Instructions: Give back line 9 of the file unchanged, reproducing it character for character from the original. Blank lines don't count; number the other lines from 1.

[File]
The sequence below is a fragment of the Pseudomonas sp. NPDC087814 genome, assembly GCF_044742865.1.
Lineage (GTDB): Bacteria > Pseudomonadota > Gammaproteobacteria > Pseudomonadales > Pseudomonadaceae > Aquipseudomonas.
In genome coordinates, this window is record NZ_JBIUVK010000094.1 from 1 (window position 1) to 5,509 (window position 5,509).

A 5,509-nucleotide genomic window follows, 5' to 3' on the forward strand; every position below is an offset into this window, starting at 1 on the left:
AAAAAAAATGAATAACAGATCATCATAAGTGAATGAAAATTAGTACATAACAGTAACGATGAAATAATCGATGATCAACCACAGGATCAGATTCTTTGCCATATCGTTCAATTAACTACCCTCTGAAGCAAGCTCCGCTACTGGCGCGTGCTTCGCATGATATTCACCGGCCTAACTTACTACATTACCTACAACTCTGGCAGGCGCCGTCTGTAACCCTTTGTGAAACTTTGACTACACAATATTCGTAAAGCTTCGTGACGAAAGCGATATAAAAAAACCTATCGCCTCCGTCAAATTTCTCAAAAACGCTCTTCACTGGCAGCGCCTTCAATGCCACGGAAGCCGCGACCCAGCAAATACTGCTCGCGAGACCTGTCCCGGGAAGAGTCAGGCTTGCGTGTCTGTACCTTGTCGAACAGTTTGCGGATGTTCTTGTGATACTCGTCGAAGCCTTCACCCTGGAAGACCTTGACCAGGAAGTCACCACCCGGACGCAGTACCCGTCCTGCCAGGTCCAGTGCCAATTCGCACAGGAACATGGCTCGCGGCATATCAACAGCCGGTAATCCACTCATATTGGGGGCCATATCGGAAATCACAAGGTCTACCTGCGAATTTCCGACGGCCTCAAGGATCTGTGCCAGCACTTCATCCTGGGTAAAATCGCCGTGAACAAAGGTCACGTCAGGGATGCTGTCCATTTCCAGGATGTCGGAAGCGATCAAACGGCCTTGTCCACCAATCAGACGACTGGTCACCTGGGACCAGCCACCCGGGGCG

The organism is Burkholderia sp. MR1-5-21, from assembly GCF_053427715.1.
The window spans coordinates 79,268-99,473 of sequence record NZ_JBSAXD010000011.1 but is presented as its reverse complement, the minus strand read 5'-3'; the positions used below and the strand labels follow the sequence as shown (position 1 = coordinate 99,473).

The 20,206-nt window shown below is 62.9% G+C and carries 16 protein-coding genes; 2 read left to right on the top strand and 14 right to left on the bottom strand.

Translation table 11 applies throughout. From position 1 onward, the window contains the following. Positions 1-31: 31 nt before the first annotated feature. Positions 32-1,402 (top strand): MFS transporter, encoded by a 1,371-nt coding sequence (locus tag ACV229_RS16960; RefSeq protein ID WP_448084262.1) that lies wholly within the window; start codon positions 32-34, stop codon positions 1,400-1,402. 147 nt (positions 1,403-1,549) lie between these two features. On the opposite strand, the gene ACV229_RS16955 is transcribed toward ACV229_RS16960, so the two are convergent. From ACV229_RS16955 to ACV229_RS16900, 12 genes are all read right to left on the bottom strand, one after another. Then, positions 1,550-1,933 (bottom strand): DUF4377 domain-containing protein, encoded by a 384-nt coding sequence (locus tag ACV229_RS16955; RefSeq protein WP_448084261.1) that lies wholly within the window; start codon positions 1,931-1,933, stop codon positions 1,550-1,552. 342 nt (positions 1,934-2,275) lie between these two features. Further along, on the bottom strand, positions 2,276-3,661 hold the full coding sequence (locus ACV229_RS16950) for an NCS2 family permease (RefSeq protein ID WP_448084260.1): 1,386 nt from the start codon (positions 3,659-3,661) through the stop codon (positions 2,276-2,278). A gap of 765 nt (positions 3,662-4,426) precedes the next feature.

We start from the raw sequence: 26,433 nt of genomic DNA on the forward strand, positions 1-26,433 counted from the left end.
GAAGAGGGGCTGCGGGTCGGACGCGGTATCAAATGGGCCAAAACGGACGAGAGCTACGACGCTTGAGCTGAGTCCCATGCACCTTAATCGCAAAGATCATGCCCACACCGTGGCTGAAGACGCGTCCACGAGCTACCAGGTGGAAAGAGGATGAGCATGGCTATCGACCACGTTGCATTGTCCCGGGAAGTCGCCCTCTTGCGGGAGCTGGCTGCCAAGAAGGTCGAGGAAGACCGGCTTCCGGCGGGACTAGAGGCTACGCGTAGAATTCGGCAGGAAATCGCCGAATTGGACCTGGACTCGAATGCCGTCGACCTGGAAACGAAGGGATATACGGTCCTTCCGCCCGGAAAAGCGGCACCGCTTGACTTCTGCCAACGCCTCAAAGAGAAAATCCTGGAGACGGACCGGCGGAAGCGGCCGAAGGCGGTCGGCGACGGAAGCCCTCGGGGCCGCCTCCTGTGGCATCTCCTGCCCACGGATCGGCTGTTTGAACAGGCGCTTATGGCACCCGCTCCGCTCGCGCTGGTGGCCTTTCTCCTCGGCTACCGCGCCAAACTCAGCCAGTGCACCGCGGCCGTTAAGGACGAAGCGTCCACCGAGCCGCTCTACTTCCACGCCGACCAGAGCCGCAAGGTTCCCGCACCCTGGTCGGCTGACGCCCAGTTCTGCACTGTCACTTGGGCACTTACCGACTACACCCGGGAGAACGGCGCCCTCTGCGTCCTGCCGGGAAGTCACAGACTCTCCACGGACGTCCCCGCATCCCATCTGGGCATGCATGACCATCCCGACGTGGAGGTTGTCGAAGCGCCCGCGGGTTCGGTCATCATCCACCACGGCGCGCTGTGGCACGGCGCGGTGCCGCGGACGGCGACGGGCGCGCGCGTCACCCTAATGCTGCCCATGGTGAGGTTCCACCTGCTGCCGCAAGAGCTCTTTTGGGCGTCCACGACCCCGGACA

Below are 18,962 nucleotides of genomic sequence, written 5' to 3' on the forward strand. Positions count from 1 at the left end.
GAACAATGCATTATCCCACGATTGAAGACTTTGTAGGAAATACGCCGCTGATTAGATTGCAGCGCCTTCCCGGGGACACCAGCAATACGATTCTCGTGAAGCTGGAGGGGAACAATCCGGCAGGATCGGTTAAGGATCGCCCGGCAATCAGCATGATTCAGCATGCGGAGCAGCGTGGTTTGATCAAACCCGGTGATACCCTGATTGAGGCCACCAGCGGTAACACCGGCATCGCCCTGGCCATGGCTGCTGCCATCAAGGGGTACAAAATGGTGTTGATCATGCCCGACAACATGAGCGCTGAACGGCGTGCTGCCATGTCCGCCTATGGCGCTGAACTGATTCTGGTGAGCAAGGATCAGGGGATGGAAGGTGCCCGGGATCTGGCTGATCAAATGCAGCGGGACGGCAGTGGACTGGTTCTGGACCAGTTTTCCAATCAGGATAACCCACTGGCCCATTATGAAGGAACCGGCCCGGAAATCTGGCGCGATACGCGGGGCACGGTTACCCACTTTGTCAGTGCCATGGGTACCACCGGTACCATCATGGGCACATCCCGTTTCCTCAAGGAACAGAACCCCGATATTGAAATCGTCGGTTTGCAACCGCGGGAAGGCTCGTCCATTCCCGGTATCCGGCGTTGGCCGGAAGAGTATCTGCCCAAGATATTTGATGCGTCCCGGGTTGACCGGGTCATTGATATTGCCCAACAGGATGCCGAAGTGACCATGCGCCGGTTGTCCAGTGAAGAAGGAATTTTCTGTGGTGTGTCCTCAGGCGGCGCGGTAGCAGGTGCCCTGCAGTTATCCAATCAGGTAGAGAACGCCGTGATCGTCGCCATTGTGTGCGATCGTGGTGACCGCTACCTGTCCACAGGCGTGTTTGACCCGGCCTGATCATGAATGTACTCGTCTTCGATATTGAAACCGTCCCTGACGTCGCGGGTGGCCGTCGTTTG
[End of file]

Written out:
Translation table 11 applies throughout. From position 1 onward, the window contains the following. Positions 1-31: 31 nt before the first annotated feature. Positions 32-1,402 (top strand): MFS transporter, encoded by a 1,371-nt coding sequence (locus tag ACV229_RS16960; RefSeq protein ID WP_448084262.1) that lies wholly within the window; start codon positions 32-34, stop codon positions 1,400-1,402. 147 nt (positions 1,403-1,549) lie between these two features. On the opposite strand, the gene ACV229_RS16955 is transcribed toward ACV229_RS16960, so the two are convergent. From ACV229_RS16955 to ACV229_RS16900, 12 genes are all read right to left on the bottom strand, one after another. Then, positions 1,550-1,933 (bottom strand): DUF4377 domain-containing protein, encoded by a 384-nt coding sequence (locus tag ACV229_RS16955; RefSeq protein WP_448084261.1) that lies wholly within the window; start codon positions 1,931-1,933, stop codon positions 1,550-1,552. 342 nt (positions 1,934-2,275) lie between these two features. Further along, on the bottom strand, positions 2,276-3,661 hold the full coding sequence (locus ACV229_RS16950) for an NCS2 family permease (RefSeq protein ID WP_448084260.1): 1,386 nt from the start codon (positions 3,659-3,661) through the stop codon (positions 2,276-2,278). A gap of 765 nt (positions 3,662-4,426) precedes the next feature.